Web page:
Judge Grants Ex-Hobbs Resident $580,000 Over Rights Violation

 ALBUQUERQUE (AP) — A federal jury has awarded $580,000 to a former Hobbs resident who said two Hobbs police officers violated his civil rights following a 1996 traffic stop.

The jury found that Hobbs police officer Rodney Porter and former Sgt. Walter Roye conducted an illegal search of Jimmie Marshall, a 58-year-old electrician now living in Ruidoso. The jury found the officers illegally took a blood sample from Marshall when they failed to obtain his permission or get a warrant following the Dec. 26, 1996, traffic stop.

The jury disagreed with Marshall's claim that his equal-protection rights were violated by the traffic stop that he said was racially motivated.

Marshall claimed Porter tried to stop him only after determining that Marshall was black and then used a racial slur during the arrest. Porter denied the claims.

The case is the latest in a series of lawsuits and complaints alleging Hobbs police officers have discriminated against black residents since an October 1996 disturbance between police and black residents at a Hobbs High School homecoming football game.

"The verdict goes a long way in showing none of the actions taken by the officers were race-based, and that was a major part of the claim and has to be seen as a major victory for the officers of the city," said Tony Knott, former Hobbs police chief and member of the state Gaming Control Board.All claims against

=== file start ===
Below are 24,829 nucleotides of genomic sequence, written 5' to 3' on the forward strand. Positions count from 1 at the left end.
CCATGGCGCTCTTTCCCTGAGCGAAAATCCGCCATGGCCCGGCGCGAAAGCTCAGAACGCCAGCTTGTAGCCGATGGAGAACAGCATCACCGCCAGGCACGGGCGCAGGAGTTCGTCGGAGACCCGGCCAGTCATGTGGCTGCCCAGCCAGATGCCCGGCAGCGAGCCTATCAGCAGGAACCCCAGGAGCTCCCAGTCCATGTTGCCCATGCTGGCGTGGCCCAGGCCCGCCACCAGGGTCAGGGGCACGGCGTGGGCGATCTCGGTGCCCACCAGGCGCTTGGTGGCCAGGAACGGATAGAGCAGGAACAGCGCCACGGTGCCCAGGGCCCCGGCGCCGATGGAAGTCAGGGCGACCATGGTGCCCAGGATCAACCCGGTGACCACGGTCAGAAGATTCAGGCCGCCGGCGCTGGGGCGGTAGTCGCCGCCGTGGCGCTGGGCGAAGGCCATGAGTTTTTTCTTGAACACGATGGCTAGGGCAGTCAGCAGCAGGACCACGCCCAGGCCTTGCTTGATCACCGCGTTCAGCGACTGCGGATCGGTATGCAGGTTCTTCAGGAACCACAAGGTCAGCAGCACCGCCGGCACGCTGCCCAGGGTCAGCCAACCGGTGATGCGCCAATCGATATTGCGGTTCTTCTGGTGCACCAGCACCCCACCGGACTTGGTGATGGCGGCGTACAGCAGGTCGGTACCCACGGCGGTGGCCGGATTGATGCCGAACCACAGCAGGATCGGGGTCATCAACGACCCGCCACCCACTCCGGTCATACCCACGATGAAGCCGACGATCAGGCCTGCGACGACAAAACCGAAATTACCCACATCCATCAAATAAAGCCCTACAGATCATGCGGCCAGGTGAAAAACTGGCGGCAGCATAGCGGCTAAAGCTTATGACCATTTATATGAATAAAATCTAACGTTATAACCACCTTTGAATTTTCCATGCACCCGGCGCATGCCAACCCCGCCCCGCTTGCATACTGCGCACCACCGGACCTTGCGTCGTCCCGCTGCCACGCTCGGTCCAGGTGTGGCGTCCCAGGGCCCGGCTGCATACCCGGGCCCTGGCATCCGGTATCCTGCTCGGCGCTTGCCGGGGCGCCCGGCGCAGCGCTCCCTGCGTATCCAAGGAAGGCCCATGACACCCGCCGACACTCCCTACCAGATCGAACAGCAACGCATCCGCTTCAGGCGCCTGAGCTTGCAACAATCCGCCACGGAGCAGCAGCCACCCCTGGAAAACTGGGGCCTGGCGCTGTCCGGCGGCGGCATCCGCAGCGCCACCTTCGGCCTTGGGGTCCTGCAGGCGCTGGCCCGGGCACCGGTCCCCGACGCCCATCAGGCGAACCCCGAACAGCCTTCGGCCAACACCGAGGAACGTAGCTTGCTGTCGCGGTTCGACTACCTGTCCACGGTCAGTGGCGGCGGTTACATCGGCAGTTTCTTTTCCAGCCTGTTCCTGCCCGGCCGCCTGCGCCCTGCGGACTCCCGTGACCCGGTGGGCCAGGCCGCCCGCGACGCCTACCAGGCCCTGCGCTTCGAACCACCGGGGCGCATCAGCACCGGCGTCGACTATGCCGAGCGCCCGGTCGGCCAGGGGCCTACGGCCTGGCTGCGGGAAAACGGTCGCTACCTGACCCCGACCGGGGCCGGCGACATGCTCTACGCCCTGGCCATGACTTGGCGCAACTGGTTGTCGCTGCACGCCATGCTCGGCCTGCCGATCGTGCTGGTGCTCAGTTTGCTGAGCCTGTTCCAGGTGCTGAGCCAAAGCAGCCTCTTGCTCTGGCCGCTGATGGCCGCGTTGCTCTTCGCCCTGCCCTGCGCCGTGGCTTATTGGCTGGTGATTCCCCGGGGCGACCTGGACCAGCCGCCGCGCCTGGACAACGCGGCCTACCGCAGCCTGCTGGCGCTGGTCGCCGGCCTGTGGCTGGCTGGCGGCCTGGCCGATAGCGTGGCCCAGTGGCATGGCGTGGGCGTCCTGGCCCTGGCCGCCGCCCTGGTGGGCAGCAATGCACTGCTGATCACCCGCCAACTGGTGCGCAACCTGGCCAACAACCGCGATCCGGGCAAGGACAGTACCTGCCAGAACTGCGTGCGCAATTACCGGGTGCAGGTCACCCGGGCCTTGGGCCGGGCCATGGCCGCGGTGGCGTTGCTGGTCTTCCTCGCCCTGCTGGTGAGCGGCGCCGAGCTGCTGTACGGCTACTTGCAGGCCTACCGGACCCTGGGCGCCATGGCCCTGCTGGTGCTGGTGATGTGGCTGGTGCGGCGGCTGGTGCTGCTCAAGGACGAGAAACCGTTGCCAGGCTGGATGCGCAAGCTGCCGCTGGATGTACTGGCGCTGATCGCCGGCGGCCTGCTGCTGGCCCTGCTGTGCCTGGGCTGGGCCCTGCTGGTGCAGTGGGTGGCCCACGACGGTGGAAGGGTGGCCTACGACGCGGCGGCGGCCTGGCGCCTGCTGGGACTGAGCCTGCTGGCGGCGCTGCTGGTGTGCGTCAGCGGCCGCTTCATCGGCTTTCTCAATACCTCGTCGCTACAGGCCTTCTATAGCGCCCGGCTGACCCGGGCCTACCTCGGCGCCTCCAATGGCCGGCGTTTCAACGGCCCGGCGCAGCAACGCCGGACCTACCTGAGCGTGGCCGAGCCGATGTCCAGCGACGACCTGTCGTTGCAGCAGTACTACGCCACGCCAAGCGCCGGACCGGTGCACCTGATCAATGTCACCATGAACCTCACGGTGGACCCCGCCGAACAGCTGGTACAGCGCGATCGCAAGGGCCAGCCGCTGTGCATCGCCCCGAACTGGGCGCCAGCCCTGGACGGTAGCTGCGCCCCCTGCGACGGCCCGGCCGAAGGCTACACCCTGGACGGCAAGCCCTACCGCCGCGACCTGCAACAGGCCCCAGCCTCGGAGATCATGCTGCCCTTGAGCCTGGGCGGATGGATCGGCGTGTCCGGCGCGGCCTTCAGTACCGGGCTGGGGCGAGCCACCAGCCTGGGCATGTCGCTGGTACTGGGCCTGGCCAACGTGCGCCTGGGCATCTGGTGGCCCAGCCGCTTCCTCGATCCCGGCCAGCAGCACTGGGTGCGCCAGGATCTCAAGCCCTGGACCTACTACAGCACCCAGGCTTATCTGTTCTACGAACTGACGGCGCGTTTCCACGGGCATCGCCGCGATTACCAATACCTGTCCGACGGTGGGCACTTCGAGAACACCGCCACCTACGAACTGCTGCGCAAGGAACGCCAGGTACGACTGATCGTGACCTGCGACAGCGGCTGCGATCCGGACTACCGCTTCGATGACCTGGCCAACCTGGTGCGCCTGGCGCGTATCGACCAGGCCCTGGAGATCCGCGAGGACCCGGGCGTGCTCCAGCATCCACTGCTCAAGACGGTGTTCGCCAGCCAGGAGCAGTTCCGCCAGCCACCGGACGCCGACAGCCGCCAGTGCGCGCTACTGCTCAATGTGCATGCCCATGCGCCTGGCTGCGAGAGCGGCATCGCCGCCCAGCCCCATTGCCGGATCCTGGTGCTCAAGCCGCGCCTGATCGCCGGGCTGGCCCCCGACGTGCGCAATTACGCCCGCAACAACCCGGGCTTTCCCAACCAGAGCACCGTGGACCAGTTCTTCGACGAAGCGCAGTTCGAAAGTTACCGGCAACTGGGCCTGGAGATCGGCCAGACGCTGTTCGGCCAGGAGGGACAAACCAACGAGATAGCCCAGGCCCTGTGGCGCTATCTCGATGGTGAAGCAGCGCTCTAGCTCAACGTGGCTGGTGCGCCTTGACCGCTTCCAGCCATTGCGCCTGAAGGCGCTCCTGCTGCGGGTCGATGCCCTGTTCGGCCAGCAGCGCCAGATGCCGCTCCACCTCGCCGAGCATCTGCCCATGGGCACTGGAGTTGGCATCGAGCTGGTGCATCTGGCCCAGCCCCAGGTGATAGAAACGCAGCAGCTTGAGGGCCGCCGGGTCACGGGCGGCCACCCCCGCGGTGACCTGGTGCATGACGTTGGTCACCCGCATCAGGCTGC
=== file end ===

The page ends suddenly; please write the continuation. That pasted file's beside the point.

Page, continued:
Knott were dismissed last week. He was second-in-command of the Hobbs Police Department at the time of Marshall's stop.

Porter and Roye said Marshall agreed to provide a blood sample for drug testing but refused to give permission in writing. Marshall passed two breath tests to determine if he had an illegal amount of alcohol in his system.

Porter said that when he tried to stop Marshall for not heeding a stop sign, Marshall drove away at speeds of up to 100 mph until stopping at his home two miles away.

Porter said he found a marijuana bud in Marshall's truck; Marshall denied that.

A blood test found a trace amount of marijuana.

The district attorney's office in Lea County declined to prosecute Marshall on charges of possession of a controlled substance, resisting or evading an officer, negligent use of a firearm and three traffic counts.

The jury awarded Marshall $390,000 in compensatory and punitive damages for Porter's actions, and $190,000 in compensatory and punitive damages for Roye's actions.

Published: Wednesday, August 25, 2004

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